READ MORE: Gov. Reeves signs parole eligibility bill, after last year’s veto

House Bill 1135: This bill concerns the home delivery of alcohol. The law allows home delivery of beer, wine and liquor from liquor stores and other retailers within 30 miles of the stores. Delivery would not be allowed to any “dry” areas where alcohol sales are prohibited and would be allowed only from 10 a.m. to 10 p.m. Monday through Saturday, not on Sundays nor on Christmas day. Purchasers would have to be 21 or older, as would delivery drivers.

H0use Bill 196: The Dignity for Incarcerated Women Act provides women in prison with minor children more opportunity to see the children and provides additional rights for pregnant women, such as allowing a newborn to remain with the mother for 72 hours unless there are medical concerns and prohibiting invasive searches of pregnant women. The new law also would provide additional rights for all women, such as access to menstrual hygiene products.

Senate Bill 2569: This bill makes it a misdemeanor to tamper with urine samples used for testing. A third conviction could result in a felony conviction.

House Bill 277: Allows tribal identification cards to be used as identification cards for various activities, such as proving age to purchase liquor or cigarettes or to purchase lottery tickets. The new law also allows the card to be used to purchase hunting and fishing licenses and for other activities. A tribal identification card including a photo already can be used to vote.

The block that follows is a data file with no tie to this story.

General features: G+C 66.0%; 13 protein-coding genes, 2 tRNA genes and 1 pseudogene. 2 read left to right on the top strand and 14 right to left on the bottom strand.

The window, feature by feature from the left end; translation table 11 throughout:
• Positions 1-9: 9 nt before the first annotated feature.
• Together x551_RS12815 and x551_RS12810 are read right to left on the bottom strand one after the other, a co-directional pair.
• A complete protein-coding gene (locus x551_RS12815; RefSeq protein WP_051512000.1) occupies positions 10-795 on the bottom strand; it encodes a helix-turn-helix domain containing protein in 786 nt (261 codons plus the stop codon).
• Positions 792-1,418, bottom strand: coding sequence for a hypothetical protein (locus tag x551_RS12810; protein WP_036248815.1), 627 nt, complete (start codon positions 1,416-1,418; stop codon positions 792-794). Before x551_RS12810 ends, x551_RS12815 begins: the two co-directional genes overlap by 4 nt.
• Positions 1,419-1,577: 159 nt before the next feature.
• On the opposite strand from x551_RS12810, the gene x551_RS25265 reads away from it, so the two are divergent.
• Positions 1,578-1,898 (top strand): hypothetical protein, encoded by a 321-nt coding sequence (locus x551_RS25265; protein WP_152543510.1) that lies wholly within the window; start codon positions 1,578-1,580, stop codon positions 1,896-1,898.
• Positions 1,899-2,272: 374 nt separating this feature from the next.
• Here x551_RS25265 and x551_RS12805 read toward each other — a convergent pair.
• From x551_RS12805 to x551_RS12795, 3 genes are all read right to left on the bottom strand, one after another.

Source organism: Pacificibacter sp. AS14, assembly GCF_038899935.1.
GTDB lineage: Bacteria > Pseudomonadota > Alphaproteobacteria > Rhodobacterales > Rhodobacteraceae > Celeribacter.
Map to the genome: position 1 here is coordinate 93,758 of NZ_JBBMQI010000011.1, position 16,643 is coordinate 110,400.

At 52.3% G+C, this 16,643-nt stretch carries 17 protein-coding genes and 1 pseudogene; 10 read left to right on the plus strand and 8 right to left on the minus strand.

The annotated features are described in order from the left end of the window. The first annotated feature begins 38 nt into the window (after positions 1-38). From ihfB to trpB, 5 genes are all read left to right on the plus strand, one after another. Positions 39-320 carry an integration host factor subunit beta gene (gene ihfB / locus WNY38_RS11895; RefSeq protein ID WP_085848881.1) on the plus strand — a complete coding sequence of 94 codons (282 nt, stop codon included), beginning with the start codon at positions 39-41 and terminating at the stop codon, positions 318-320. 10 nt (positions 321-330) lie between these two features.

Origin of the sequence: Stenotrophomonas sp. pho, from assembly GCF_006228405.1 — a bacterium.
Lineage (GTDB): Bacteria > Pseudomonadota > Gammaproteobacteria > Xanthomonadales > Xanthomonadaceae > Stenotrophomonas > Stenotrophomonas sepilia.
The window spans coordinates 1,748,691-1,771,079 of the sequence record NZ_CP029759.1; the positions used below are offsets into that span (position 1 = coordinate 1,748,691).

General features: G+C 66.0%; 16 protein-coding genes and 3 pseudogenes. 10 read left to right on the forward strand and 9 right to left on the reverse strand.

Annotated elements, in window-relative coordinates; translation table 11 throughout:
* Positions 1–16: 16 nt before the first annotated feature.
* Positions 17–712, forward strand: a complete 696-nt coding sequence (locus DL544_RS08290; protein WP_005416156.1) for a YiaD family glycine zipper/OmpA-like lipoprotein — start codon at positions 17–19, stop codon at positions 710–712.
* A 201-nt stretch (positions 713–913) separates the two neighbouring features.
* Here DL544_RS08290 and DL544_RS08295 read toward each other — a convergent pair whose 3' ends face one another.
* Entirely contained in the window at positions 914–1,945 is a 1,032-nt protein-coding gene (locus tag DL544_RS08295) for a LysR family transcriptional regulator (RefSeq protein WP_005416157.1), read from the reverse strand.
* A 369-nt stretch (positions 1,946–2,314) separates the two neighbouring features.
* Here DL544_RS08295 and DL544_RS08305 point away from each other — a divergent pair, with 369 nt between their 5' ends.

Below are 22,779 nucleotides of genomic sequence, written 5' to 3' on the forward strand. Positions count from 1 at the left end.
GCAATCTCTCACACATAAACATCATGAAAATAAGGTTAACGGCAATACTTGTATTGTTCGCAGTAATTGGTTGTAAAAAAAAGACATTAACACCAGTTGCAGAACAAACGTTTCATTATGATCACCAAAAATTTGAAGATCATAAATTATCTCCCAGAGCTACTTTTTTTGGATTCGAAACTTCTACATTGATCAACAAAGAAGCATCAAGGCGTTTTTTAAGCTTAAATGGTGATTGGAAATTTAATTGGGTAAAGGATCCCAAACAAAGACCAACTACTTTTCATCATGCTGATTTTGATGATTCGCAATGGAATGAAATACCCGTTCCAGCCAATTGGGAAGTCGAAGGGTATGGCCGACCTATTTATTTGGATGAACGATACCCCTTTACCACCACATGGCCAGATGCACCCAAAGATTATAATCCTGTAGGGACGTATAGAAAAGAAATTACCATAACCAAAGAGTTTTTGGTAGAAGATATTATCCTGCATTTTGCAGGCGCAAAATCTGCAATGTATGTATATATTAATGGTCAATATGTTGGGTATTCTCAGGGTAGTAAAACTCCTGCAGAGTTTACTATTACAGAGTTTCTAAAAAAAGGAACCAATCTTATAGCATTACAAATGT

Senate Bill 2253: Allows a concealed carry permit to be combined with a driver’s license or state-sponsored identification card.

Senate Bill 2313: The Mississippi Intercollegiate Athletic Compensation Act allows college athletes to contract with an agent for their names, images or likenesses to be used, for instance, to endorse a product and receive compensation for that endorsement. College athletes have been prohibited from earning income based on their athletic achievements, but the NCAA, college athletics’ governing body, is currently rewriting those rules.

Senate Bill 2606: The Mississippi Native Spirits Law allows liquor and wine produced in the state more leeway in its sales, such as allowing sales where it is produced, and allowing direct sales by bypassing the state’s liquor and wine warehouse.